The views expressed in this page do not represent those of the Planning Inspectorate. This page consists of content submitted to the Planning Inspectorate by the public and other interested parties, giving their views of this proposal.
A417 Missing Link
Received 31 August 2021
From Fisher German LLP on behalf of Alexander & Angell Ltd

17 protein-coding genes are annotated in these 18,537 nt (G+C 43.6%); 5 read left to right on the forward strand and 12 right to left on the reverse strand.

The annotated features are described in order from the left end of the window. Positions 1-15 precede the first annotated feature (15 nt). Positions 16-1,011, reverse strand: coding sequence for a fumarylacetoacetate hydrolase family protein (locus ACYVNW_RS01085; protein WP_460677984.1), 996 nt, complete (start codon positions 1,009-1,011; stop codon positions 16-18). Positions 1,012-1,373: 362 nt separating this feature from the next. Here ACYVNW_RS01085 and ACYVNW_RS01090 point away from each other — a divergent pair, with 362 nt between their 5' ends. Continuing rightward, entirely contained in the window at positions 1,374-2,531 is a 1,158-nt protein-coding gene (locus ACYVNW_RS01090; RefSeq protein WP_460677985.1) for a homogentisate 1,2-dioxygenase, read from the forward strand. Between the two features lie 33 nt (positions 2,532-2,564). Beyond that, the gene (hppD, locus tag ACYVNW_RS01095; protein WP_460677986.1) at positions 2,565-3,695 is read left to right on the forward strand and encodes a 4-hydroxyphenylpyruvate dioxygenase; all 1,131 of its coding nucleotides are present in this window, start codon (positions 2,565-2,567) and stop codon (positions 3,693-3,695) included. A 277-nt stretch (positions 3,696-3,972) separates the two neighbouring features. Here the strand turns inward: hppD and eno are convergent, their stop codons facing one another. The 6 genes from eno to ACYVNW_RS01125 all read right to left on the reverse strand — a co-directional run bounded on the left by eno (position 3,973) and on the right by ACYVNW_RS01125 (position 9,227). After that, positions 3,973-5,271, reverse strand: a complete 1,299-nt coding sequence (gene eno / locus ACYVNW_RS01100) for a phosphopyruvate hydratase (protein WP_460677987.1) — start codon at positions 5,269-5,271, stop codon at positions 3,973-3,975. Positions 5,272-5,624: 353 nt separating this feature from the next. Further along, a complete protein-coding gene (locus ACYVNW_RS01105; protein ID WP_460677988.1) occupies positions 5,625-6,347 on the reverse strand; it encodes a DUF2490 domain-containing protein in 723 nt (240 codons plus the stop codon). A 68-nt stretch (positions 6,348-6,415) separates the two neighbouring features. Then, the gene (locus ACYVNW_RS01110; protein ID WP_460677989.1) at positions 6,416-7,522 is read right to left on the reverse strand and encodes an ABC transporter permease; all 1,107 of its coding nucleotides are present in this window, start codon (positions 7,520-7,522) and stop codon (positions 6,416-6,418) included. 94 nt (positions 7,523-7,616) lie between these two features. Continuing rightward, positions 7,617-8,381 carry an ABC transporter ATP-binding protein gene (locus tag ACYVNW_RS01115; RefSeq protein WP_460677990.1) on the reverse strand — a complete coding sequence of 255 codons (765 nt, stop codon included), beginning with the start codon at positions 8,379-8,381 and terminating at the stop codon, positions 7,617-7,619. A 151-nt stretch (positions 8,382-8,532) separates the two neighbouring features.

“This representation is written on behalf of Alexander & Angell Ltd, Court Farm, Bentham Lane, Witcombe, Gloucestershire GL3 4UD, the freehold owner of the land with plot numbers 1/1, 1/1a, 1/3, 1/15, 1/15a and 1/16 in the above-mentioned Development Consent Order. This letter constitutes a formal objection to the application for a Compulsory Purchase Order over the land referred to above. Over the course of two years, we have been meeting with representatives of Highways England to discuss the design proposals and tried to reach a position of mutual agreement as to the works. These discussions have generally been frustrating for our clients as key points provided to us have been contradicted at subsequent meetings and requests for amendments to the scheme to deal with our clients’ concerns have not been addressed at subsequent meetings, new areas of concern being added to instead. As example of this, my clients’ were initially advised that whilst the land was to be used for a compound, such would not prevent the land being reinstated to good quality arable land, as it currently is, at the end of the scheme. Having subsequently designated part of the land for drainage pond and bunds, we were advised that such was due to it not being possible to restore the land to good quality arable land. When the pond was first drawn, it sat in the middle of the land. It was requested the pond be moved to the furthest corner but we were advised that this was not possible due to the lie of the land; subsequently the pond was moved due to local authority request for such. Later still, the land was designated for long term environmental mitigation as replacement calcareous grassland. Despite, after much chasing, receiving Highways’ paper on such on 16th August, our queries as to the why good quality agricultural land should be put to such use have not been adequately answered. Our clients’ grounds for objection are as follows; 1. We believe that Highways’ consultation with the landowner has, in this case as with others on this project, been defective. Highways appear to have undertaken a ‘box ticking’ exercise as to consulting with landowners rather than entering into meaningful discussions with them. 2. We do not object to the use of the land for a temporary compound but we object to the assumption that the land be incapable of reinstatement to productive arable use. Such appears to have guided Highways’ view as to this land being suitable for designating for environmental and drainage mitigation measures. Such is contrary to Government guidance on protection of productive agricultural land. 3. The use of the land as replacement calcareous grassland follows the above assumptions as to the land being available for such measures but the lay of the land is flat and does not follow the hilly nature of the land that Highways are trying to replace. Highways have stated that the Wildlife Trust’s Nature Recovery Map shows the land as being appropriate as lower priority for open habitat or woodland. In actual fact, barring a very small area to the east of the land, which is shown as ‘Wood, Low Priority’, all of the land is outside of the Wildlife Trusts designated areas. 4. An area of land nearest the road is shown as being required as a bat corridor. Whilst we do not object to such a designation, we believe that the width of such has been influenced by Highways’ assumption that the land will be available for mitigation measures and that such should be reduced to the minimum. The above objections have been raised directly with Highways England on previous occasions and have not been taken into account in the drafting of the Development Consent Order. In light of the above, we ask please that Highways be directed to meet the costs of objecting to the scheme. We reserve the right to amend these grounds and to raise further objections, should that prove necessary in due course.”